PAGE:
Thanks to Chris for this
We have very many students in ALS who, with the help of specialist staff, overcome what others might perceive as barriers to learning and attain great success. In this posting, we celebrate the tremendous achievements of Paul Whittington using his own words and those of his mentor, Jane Merrington.
Towards the end of summer, having been awarded a first class honours degree, BSc Computing, Paul wrote to his ALS tutor, Steevie Watson, with this news: “I thought that you may also like to know that I have been chosen by the Dean of the School of Design, Engineering and Computing at Bournemouth University to receive not one, but two prizes! The first prize is the School Prize for the best undergraduate student in the School of Design, Engineering and Computing. The second prize is for the best final year student in software/communications and this is sponsored by Selex Elsag. The Selex Prize for my ‘overall excellence in my performance and project combined’, but more heavily focused on my final year project. I will be awarded the prizes at my graduation in November at the BIC. It will be great day!”
Whilst undertaking the early stages of the ALS research project on disclosure, I recently met Hannah Wallace who is a final year Product Design student, currently supported by Ildiko. I’m sure Hannah would make an impact in her degree-related employment field but, as an outcome of all her extra-curricula activities since coming to BU, she is now looking for an alternative career. A quick perusal of this versatile student’s CV suggests that she will be a great asset to a future employer.
Once upon a time there was a high achieving and particularly versatile student called Liam who featured so many times on these pages that I suggested he got his own blog. Liam’s place in dispatches has now been superseded by a member of ALS staff: Jack Atherton’s fame is spreading far and wide, despite him being only three years old.
In September, Jack made both the front and back pages of the Daily Echo Knowledge supplement with an account of the work he does in the ALS unit on what is thought to be the first project of its kind in the country; this in conjunction with Caring Canines. Jack’s therapeutic qualities help anxious students to remain calm and purposeful: ‘he communicates through his body language … he just seems to understand’.
To promote and recognise the work Jack does an event will take place on 24 October at 10am in the Student Hall on Talbot Campus. This will be attended by the Mayors of Poole and Bournemouth along with their wives and other dignitaries. Local MP, Tobias Ellwood, will also be present as will representatives of Caring Canines and a number of students with whom Jack has worked. Staff and students are welcome so pop the date into your diary.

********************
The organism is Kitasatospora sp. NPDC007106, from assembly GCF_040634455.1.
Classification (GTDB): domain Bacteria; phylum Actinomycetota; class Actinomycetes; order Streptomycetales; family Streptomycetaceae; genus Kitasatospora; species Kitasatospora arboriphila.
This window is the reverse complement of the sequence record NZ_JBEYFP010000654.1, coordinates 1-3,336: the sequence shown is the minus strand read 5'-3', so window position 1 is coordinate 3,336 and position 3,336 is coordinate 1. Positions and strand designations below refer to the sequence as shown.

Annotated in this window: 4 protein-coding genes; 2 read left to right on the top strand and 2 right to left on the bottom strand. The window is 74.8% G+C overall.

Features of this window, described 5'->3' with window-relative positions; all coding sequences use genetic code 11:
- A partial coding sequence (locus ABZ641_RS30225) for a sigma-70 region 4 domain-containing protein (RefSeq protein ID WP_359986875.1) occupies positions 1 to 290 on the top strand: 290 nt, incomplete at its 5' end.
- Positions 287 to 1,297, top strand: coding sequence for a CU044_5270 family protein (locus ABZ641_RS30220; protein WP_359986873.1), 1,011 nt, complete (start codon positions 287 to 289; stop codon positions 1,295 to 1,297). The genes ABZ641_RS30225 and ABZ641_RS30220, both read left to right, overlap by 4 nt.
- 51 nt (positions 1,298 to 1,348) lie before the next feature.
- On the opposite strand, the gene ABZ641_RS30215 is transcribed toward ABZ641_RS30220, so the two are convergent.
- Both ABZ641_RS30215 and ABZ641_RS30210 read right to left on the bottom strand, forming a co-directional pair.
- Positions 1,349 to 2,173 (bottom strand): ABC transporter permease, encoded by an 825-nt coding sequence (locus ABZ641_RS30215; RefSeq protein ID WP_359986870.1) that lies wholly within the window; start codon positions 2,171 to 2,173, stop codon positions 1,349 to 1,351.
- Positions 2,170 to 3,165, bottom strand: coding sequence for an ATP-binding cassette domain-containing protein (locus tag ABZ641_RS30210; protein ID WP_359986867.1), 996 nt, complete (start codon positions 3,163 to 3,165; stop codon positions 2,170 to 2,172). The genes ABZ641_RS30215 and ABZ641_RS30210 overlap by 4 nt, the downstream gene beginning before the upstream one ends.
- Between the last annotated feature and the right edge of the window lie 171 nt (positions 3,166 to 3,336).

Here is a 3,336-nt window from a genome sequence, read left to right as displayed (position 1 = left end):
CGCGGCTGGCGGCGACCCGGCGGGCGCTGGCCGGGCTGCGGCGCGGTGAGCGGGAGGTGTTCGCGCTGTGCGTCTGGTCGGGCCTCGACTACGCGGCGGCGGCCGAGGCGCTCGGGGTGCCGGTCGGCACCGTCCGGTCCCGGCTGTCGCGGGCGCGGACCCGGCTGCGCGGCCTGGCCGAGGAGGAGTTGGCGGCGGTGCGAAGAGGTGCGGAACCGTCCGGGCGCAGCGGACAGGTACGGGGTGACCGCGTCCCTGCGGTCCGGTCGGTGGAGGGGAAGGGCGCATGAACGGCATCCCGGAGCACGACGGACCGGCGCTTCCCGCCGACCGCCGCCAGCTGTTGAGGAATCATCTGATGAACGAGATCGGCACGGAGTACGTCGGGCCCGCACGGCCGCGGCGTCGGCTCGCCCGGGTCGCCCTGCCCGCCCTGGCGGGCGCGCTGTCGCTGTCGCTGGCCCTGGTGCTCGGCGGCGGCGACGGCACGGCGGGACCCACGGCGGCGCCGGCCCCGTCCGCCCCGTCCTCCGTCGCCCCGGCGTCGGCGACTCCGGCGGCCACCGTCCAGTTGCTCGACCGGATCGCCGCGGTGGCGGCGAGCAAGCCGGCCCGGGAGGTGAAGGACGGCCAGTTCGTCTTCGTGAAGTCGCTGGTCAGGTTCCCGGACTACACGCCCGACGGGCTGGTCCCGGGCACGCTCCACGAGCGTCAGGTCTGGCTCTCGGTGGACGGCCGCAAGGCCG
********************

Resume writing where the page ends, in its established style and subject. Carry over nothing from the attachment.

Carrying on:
LSA Jane Merrington has notified us of Paul Whittington’s tremendous achievement:
‘I’ve just heard that Paul Whittington has acheived a first! He hasn’t received his project mark yet but it will be equally as good.’
And speaking of achievements – ALS Manager, Chris, would like to express official and grateful thanks to Jane who she says has done a marvellous job in supporting Paul.
Congratulations Paul & Jane
The figurine or “vitae vessel” places the emphasis on life rather than death. It contains a memory card to store photographs, music and all things associated with the person who has died. Members of the family and friends can record their own thoughts and memories about the individual in words or audio or on video, making it a very personal tribute.
The figurine has been ergonomically designed and can be made from glass, resin or a type of plastic in a choice of colours, providing something physical and tactile for the bereaved to focus on and interact with.
Designed to help people focus on happy memories, JT hopes that it will encourage people to talk about death rather than avoid the issue. He described the glass figurine rather poetically as “reflecting the light and therefore reflecting life.”
JT demonstrated the Memento Vitae: placing the figure in the docking station triggers the program to run, displaying a “lifeline” about that person’s life, so you can choose to play specific recorded memories of the subject; view photographs, or play a piece of music associated with that person.
The Memento Vitae also has the potential to be used to record your own will and specific wishes about funeral arrangements or bequests.
Not surprisingly JT has had a lot of interest in his product, and everyone in ALS wishes him well.